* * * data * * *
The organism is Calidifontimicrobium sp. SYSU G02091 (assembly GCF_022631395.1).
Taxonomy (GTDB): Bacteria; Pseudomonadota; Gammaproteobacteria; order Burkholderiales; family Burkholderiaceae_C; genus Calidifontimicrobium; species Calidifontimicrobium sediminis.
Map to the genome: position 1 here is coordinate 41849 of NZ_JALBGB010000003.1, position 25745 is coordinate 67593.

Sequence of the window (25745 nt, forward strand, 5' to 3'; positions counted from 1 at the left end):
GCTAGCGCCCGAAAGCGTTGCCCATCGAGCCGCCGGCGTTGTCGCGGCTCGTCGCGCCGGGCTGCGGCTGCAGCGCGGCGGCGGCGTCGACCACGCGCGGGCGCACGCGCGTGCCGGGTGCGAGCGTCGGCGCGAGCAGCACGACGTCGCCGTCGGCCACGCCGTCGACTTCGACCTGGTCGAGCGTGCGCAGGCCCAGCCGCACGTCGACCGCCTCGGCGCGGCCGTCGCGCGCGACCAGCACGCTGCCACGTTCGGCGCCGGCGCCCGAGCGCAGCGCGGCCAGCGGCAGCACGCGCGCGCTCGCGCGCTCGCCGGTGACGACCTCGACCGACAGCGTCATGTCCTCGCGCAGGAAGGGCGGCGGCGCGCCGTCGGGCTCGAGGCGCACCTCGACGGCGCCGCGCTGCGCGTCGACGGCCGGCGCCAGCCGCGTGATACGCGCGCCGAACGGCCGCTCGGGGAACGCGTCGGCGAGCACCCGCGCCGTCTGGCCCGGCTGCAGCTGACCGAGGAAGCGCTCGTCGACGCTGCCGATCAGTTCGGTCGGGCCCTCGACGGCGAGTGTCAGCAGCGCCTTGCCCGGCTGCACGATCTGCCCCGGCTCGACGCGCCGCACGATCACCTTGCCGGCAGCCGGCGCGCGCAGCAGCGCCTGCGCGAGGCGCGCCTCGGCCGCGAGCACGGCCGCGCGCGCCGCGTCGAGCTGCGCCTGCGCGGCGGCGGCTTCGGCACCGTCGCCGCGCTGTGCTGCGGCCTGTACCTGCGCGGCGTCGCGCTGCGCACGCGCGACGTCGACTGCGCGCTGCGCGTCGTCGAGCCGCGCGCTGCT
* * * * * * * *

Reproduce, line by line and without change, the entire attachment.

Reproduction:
The organism is Calidifontimicrobium sp. SYSU G02091 (assembly GCF_022631395.1).
Taxonomy (GTDB): Bacteria; Pseudomonadota; Gammaproteobacteria; order Burkholderiales; family Burkholderiaceae_C; genus Calidifontimicrobium; species Calidifontimicrobium sediminis.
Map to the genome: position 1 here is coordinate 41849 of NZ_JALBGB010000003.1, position 25745 is coordinate 67593.

Sequence of the window (25745 nt, forward strand, 5' to 3'; positions counted from 1 at the left end):
GCTAGCGCCCGAAAGCGTTGCCCATCGAGCCGCCGGCGTTGTCGCGGCTCGTCGCGCCGGGCTGCGGCTGCAGCGCGGCGGCGGCGTCGACCACGCGCGGGCGCACGCGCGTGCCGGGTGCGAGCGTCGGCGCGAGCAGCACGACGTCGCCGTCGGCCACGCCGTCGACTTCGACCTGGTCGAGCGTGCGCAGGCCCAGCCGCACGTCGACCGCCTCGGCGCGGCCGTCGCGCGCGACCAGCACGCTGCCACGTTCGGCGCCGGCGCCCGAGCGCAGCGCGGCCAGCGGCAGCACGCGCGCGCTCGCGCGCTCGCCGGTGACGACCTCGACCGACAGCGTCATGTCCTCGCGCAGGAAGGGCGGCGGCGCGCCGTCGGGCTCGAGGCGCACCTCGACGGCGCCGCGCTGCGCGTCGACGGCCGGCGCCAGCCGCGTGATACGCGCGCCGAACGGCCGCTCGGGGAACGCGTCGGCGAGCACCCGCGCCGTCTGGCCCGGCTGCAGCTGACCGAGGAAGCGCTCGTCGACGCTGCCGATCAGTTCGGTCGGGCCCTCGACGGCGAGTGTCAGCAGCGCCTTGCCCGGCTGCACGATCTGCCCCGGCTCGACGCGCCGCACGATCACCTTGCCGGCAGCCGGCGCGCGCAGCAGCGCCTGCGCGAGGCGCGCCTCGGCCGCGAGCACGGCCGCGCGCGCCGCGTCGAGCTGCGCCTGCGCGGCGGCGGCTTCGGCACCGTCGCCGCGCTGTGCTGCGGCCTGTACCTGCGCGGCGTCGCGCTGCGCACGCGCGACGTCGACTGCGCGCTGCGCGTCGTCGAGCCGCGCGCTGCT